The “Mudville Baseball Township” APBA league had its start in 1982, using the infamous 1981 strike-season card set. Twelve managers started the season… fewer finished. The original Commissioner absconded with the league funds part way through the season. Don Carbone took over and guided the league to a finish, though not all teams played all games. The next year, Don led Mudville to a full and complete season and in 1984 oversaw expansion to sixteen teams. The “Official Mudville Record Book” starts at that point.
From 1984 through 1987, hitters were restricted according to their “J-ratings”. J-0 and J-1 hitters had no restrictions on at-bats or games played. Others were restricted to games played but not at-bats. Starting pitchers had no limits on innings… only on games started. Relievers were restricted to innings pitched.
You’ll find a few unexpected names in the Mudville Record Book from those years… the loose restrictions led to surprising stats by some part-time players. A good deal of grumbling over unrealistic stats led to major changes in Mudville rules for 1988.
In 1988, Mudville adopted the CMBA pitching grade system on a one-year trial basis. Also voted in that year were tighter restrictions on player usage. The tighter restrictions remain, but CMBA is long gone. CMBA worked well but 1988 was based on the “rabbit-ball” year of ’87. Many managers were upset at the reduced offense brought about by CMBA, a few resigned, recruitment was difficult, and finally the CMBA was repealed… which brought another round of resignations from its supporters.
Computer play was introduced on a trial basis in 1991. Five managers used the electronic version. Unlike CMBA, this trial passed muster and, in 1992, seven managers were on the keyboard. In 1993, the number jumped to twelve managers playing the DOS computer game. By 1994, all but one of the twenty managers was using the computer version.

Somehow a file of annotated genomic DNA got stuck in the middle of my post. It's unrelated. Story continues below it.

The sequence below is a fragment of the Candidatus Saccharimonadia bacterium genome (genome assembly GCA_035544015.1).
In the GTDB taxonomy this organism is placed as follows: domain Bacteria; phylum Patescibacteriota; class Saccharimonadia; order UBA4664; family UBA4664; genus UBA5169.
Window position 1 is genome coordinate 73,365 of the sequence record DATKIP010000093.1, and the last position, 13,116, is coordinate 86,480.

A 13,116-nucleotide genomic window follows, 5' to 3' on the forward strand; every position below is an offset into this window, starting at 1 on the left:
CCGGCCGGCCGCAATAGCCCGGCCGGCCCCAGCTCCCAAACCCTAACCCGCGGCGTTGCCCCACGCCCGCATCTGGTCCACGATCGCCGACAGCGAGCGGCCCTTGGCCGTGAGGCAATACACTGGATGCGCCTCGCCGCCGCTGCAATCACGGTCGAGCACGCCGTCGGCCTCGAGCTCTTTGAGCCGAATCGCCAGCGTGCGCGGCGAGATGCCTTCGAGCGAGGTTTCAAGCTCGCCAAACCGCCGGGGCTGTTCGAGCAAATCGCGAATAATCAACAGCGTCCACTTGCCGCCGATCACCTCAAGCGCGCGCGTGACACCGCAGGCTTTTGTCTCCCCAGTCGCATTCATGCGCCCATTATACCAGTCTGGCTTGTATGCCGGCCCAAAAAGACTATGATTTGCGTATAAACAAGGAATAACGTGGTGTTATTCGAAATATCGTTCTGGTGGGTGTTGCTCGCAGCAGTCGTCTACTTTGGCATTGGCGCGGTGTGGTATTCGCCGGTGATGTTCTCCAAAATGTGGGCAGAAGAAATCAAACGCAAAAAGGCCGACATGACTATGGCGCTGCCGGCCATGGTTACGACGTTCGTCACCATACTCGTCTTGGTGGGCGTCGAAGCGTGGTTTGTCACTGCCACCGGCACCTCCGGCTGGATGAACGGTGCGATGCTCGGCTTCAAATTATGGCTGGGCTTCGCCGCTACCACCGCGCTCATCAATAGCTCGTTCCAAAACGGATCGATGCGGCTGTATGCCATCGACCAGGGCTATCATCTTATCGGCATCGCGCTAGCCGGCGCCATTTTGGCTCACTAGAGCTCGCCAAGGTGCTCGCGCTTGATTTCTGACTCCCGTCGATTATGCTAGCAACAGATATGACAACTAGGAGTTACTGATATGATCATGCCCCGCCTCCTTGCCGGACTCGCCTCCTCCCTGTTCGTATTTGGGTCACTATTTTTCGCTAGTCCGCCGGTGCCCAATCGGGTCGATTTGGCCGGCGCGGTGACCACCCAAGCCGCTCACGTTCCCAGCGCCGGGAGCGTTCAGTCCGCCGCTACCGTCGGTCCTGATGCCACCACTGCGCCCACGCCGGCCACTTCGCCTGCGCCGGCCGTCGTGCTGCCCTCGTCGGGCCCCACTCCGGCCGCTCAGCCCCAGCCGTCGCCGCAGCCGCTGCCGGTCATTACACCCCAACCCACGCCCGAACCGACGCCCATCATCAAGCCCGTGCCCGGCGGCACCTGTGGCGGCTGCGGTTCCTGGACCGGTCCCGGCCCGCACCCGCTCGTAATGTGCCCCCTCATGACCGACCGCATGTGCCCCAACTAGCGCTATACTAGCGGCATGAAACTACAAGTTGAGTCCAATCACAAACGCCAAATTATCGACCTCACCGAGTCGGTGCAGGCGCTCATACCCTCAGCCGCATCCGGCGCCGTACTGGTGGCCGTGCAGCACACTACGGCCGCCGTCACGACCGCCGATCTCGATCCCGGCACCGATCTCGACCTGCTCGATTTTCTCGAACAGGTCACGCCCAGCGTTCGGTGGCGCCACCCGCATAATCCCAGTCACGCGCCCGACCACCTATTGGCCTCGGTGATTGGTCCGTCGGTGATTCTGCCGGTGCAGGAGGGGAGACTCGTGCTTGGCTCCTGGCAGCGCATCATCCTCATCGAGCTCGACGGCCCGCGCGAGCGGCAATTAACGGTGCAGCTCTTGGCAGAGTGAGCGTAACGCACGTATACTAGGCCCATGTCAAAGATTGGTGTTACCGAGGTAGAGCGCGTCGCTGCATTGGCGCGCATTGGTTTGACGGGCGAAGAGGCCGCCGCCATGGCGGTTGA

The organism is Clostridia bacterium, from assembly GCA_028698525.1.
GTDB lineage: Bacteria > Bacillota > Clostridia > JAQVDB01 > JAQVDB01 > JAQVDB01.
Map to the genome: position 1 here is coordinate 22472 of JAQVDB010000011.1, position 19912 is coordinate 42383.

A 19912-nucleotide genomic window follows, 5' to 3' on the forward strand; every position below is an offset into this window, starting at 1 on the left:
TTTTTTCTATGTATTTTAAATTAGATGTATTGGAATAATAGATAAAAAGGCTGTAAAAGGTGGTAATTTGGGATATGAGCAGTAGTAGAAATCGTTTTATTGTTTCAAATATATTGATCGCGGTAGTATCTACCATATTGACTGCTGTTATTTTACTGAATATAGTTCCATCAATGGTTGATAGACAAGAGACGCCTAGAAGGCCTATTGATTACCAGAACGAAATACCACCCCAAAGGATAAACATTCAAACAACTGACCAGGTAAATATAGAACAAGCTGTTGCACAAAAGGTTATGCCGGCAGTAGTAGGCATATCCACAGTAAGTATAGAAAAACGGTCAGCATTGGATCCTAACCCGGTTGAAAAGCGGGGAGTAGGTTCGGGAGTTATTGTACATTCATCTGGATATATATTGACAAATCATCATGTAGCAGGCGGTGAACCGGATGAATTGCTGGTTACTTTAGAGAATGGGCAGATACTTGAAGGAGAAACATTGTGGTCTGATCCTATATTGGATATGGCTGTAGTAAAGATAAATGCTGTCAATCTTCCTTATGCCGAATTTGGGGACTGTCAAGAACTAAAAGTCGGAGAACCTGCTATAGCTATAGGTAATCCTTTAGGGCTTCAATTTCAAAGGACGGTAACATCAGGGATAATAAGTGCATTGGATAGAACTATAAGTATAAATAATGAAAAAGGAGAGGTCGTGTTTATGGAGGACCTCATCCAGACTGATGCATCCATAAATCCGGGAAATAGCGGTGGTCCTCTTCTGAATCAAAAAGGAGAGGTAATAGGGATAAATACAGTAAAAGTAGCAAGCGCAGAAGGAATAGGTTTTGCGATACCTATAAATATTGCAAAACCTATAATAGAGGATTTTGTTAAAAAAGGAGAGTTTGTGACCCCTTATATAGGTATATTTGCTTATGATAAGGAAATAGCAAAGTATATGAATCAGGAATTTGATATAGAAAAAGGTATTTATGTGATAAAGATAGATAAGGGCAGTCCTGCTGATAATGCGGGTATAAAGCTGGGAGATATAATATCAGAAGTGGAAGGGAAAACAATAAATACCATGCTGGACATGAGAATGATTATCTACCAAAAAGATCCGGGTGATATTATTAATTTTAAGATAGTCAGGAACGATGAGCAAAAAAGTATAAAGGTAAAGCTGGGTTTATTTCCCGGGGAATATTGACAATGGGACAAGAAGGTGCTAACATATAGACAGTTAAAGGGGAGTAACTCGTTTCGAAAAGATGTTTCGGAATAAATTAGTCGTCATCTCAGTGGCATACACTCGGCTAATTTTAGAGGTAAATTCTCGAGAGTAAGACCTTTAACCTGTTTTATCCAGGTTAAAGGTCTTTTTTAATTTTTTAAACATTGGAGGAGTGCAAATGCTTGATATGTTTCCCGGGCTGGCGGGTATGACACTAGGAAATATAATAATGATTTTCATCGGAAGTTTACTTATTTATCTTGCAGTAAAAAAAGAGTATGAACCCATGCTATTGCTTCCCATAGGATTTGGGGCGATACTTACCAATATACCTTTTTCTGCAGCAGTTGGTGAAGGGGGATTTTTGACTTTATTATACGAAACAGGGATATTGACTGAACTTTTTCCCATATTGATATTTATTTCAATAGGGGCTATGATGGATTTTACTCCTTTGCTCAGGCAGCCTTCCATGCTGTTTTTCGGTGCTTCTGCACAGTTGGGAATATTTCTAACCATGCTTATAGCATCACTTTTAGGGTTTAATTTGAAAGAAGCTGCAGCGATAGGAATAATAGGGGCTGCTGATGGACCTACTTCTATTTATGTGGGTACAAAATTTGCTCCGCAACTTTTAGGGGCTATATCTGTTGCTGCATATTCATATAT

In 1994, another round of expansion brought Mudville to its current twenty teams. Another round of controversy (variously described as “Our Troubles”, “The Mudville War of Independence”, and “What the Hell is Going On Here?”) struck mid-season of 1994 in a dispute over league leadership. Mudville split into two camps. This one, the “Mudville Confederacy”, formed with thirteen of the original colonies while five others carried on as the “Mudville Baseball Township”. Truly the biggest crisis to hit the league, our hope was that two strong leagues would rise.
The above was written by Paul McEvoy at the start of the 1995 season, for the Mudville Record Book. From this point forward, Mudville’s history is documented by Bill Wagoner (1995-2000) & David Ziemann (2001-forward).
The Mudville Confederacy has flourished since “The Great Disruption” of the 1994 season, but not without challenge. Seven new managers were promptly recruited to fill out the league and schedules were pushed back to accommodate the changes… the post-season of 1994 (the first Mudville games to be played live via modem!) was finally wrapped up in late November.
The “Mudville Baseball Township”, however, did not fare so well… unable to recruit back to a full complement of managers, the league folded soon after.